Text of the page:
Not many people name printing presses. But after Julie Wall found one from the 1800s headed for the scrap heap, had it restored and painted red, naming it "Ginger" just seemed like the right thing to do.
"She’s a showstopper," Wall says of her beloved tool of the printer’s trade. Wall is the 30-year-old owner of Hedgehog Press, a Fort Wayne artisan-style print shop.
Now, Ginger is getting a new home, in a 19th-century landmark building on Broadway that Wall is buying after it was salvaged by ARCH, Fort Wayne’s nonprofit historic architecture preservation group.
Her deal to acquire the former Canton Laundry building at 1014 Broadway should close by the end of next month, Wall said. A move from Hedgehog’s current site at 1136 Columbia Ave. is expected by the end of summer.
"I print on printing presses from the 1800s, and printing on them in a building from that era is going to be wonderful," said Wall, a graduate of IPFW’s bachelor of fine arts program with a specialty in printmaking.
ARCH Executive Director Michael Galbraith said details need to be worked out before the deal is closed. The building has been an ARCH project since 2011, he said.
Vacant for several years, the building had structural problems and its roof was falling in because of water damage, Galbraith said. The back wall crumbled after workers pulled all the poison ivy off it, he said.
ARCH ended up installing a new roof, foundation support and some new windows and repaired tuckpointing. Five huge bins of debris were carted out.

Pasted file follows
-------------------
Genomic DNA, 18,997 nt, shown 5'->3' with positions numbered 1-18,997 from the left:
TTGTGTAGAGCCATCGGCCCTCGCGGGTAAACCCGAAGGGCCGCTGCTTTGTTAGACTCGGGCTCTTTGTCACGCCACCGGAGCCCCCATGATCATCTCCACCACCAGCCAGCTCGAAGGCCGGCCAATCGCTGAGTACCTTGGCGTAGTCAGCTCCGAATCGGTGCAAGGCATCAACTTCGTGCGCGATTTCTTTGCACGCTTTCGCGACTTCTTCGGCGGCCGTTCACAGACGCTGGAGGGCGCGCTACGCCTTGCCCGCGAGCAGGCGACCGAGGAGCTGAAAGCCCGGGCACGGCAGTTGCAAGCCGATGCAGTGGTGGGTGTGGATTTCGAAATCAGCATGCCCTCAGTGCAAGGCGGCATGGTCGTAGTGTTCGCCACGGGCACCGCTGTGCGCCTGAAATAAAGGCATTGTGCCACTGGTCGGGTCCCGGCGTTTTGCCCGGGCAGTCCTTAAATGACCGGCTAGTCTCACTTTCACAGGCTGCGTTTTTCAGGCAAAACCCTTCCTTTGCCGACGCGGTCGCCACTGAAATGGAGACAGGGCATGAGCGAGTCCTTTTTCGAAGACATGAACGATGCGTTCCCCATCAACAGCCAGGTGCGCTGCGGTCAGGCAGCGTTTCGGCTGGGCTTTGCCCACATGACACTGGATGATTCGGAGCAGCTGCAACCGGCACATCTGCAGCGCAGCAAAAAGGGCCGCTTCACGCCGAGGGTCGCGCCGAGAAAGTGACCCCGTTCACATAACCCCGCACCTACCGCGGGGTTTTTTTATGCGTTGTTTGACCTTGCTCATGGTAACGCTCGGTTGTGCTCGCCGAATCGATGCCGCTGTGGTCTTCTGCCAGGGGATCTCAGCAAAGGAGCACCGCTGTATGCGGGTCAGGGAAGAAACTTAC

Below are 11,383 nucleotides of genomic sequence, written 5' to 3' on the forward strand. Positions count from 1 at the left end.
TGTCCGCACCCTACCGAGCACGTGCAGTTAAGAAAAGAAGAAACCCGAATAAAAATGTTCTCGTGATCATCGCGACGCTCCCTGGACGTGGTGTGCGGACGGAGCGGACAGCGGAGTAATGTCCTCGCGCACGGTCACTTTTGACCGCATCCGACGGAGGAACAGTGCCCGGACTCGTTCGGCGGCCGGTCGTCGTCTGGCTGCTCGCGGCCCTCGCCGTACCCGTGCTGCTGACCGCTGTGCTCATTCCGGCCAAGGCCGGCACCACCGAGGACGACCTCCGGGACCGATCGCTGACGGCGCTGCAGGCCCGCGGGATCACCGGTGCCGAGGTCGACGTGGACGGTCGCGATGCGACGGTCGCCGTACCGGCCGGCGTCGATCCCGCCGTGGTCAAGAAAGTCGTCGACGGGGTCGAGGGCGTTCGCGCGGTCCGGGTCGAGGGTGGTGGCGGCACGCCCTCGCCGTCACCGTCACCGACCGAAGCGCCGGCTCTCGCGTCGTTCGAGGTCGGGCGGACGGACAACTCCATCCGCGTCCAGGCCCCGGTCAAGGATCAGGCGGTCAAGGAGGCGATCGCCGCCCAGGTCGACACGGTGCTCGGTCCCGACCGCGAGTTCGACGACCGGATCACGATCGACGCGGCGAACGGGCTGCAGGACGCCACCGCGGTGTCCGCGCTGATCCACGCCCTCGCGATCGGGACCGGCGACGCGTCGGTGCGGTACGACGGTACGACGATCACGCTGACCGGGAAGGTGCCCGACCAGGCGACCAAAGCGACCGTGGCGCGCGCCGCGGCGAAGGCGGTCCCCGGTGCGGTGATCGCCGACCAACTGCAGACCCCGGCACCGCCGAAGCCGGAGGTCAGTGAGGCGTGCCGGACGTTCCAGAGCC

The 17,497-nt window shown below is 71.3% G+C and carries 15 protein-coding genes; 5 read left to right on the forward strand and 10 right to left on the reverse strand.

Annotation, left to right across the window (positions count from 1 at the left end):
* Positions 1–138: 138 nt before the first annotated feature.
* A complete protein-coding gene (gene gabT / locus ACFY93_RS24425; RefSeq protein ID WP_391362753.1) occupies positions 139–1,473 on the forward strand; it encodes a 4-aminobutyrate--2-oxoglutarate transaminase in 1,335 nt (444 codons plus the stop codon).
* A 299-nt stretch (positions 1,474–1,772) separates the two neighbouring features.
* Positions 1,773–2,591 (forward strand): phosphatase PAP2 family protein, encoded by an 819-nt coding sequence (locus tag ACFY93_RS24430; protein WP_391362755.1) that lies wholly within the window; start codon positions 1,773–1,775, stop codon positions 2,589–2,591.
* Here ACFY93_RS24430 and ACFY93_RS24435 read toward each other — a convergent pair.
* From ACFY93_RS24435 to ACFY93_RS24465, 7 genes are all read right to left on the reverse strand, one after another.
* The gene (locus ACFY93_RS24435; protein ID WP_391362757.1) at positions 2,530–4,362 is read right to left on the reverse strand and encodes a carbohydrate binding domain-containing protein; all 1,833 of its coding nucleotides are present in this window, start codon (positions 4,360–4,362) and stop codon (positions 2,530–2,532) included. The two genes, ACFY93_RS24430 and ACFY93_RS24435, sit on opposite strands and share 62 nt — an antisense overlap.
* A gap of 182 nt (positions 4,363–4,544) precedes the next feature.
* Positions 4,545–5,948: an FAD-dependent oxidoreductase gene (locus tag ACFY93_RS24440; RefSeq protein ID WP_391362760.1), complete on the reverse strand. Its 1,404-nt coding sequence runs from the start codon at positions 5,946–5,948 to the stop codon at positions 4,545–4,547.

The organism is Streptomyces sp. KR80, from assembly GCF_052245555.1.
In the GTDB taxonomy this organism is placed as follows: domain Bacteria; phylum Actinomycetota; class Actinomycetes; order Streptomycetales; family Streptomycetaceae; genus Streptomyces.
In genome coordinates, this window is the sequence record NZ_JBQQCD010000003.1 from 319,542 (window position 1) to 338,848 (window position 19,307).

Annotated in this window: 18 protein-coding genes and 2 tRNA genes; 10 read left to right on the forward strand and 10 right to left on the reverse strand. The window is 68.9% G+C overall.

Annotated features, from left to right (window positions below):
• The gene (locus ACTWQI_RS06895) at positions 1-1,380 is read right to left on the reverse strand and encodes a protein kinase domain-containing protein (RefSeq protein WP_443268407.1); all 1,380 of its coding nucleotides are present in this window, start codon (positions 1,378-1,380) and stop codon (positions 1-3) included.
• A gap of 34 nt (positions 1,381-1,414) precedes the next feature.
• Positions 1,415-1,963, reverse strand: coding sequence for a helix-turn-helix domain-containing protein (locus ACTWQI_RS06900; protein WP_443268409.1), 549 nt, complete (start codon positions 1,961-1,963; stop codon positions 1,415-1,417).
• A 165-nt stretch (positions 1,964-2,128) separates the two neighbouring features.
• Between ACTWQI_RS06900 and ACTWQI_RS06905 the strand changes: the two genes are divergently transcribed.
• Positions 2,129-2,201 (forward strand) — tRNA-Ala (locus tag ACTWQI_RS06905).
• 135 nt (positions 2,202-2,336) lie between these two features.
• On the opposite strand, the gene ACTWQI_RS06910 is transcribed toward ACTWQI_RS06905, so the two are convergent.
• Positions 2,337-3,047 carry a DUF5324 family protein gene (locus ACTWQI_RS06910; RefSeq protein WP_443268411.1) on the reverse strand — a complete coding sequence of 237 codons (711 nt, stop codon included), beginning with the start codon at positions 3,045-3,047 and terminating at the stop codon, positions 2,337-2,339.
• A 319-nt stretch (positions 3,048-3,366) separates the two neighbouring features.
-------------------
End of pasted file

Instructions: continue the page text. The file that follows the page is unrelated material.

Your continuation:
Although plumbing, heating and air conditioning, electrical work and interior finishing remains, that was by design, Galbraith said.
"We wanted to present a blank canvas, or a white box, so to speak, for a new owner to work with," he said.
Wall said she plans to house Ginger and two other antique presses in the building. A one-person business, Hedgehog Press isn’t a publisher, she said, but rather a custom printer of posters, invitations, note cards, coasters and business-image materials, some of which Wall designs.
Drawn to the Broadway site because of new businesses along the corridor just south of downtown, Wall said she grew up in a downtown business. Her mother runs LaHartz Inc., a trophy and awards shop at 430 E. Washington Blvd.
The new larger space will mean Wall will have more room to sell her original artwork, as well as possibly collaborate with other artists on shows or events.
"I’ve been speaking to a lot of the people (starting businesses on Broadway) about it, and it feels young and exciting and vibrant to me," she said. "There are so many people in this community who are artistic who are looking for an outlet."
ARCH, which also owns the still-vacant storefront next door at 1016 Broadway, has pointed her at possible sources for funding to continue work on the building.
"I’m very excited about it," she said of the move of her3-year-old businesses and its presses.
"They’re going to look neat in the building. It’s like they’re going home. I think they’ll feel at home there."